What does organ donation mean to Aboriginal and Torres Strait Islander peoples?
As a Flinders University researcher and intensive care specialist at Alice Springs Hospital, Dr Paul Secombe believes we can learn more about what Aboriginal and Torres Strait Islander peoples think about the idea and process of organ donation.
To assist with this, he has been awarded a Flinders Foundation Health Seed Grant to help develop a better description of the perspectives of death and critical illness amongst Aboriginal Australians living in Central Australia.
The donation of organs after death, including kidneys, heart and lungs, means patients can receive life-prolonging transplants.
Although Aboriginal and Torres Strait Islander peoples more commonly suffer organ failures - in particular kidney failure – compared with the general Australian population, the rate of consent for donation by loved ones is substantially lower.
“Identifying what is behind the lower rates of consent for organ donation has not been systematically explored amongst minority groups, including Indigenous Australians,” Dr Secombe explains.
“Whilst there is anecdotal evidence that resistance to organ donation is based on Aboriginal social, cultural and spiritual beliefs, it is important to seek to capture the actual experiences and perspectives of Indigenous people themselves.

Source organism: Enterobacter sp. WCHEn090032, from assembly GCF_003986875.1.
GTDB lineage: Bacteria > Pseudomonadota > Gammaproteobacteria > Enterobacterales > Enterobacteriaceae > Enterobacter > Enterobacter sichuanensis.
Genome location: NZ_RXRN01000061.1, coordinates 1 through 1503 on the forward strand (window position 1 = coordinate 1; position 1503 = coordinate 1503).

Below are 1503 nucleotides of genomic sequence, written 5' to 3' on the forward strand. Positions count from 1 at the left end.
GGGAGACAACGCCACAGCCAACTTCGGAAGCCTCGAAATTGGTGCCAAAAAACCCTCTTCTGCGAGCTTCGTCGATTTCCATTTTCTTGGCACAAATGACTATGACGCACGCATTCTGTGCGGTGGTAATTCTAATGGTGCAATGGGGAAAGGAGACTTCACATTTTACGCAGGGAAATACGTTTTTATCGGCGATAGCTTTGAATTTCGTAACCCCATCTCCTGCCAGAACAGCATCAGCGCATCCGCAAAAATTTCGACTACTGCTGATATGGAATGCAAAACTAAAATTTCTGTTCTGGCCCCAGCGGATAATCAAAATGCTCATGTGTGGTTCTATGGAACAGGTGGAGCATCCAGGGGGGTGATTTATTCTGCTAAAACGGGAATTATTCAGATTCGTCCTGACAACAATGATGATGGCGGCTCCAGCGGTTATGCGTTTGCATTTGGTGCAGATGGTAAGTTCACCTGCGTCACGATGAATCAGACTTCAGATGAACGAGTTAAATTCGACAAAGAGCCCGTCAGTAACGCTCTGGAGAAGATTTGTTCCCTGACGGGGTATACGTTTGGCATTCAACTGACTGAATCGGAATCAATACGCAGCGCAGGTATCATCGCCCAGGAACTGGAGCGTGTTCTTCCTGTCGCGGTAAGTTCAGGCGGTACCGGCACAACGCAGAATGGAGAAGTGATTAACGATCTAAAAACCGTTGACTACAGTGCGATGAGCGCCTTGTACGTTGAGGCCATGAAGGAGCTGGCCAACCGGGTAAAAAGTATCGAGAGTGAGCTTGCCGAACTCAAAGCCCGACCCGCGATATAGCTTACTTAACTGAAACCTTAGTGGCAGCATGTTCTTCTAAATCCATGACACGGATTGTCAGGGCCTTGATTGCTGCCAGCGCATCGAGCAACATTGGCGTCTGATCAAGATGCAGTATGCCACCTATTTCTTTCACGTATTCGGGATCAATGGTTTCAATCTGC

“Although speaking about death, even in a conceptual way, is difficult for everyone, being able better to understand what is most important for individuals, families and communities may improve these conversations.”
Dr Secombe hopes this work will help improve communication strategies between doctors, who typically have been trained in a western medical model of ideas of death and dying, and Aboriginal families. From this, a more complete understanding of attitudes to organ donation may emerge.
“This project potentially benefits critically ill patients and their families at times of high emotional stress,” Dr Secombe says.
“As well as suffering a disproportionately high rate of critical care hospital admissions, Indigenous Australians have a rate of kidney failure requiring dialysis treatment that is the highest in the world.
“As clinicians, we have a responsibility to our patients and their families to explain that, in some cases, there is the possibility of organ donation after death and that something positive may come from such a tragedy.
“I hope that this research will develop a greater sensitivity and transparency during conversations that are always emotionally and culturally complex.
“A more informed description of what organ donation means to families may reduce the number of lost opportunities for families to consent to the process because of a lack of shared understanding.”
Research category: Aboriginal and Torres Strait Islander Health
Project title: Exploring Aboriginal and Torres Strait Islander Attitudes to Organ Donation: A Pilot Study
Lead researcher: Dr Paul Secombe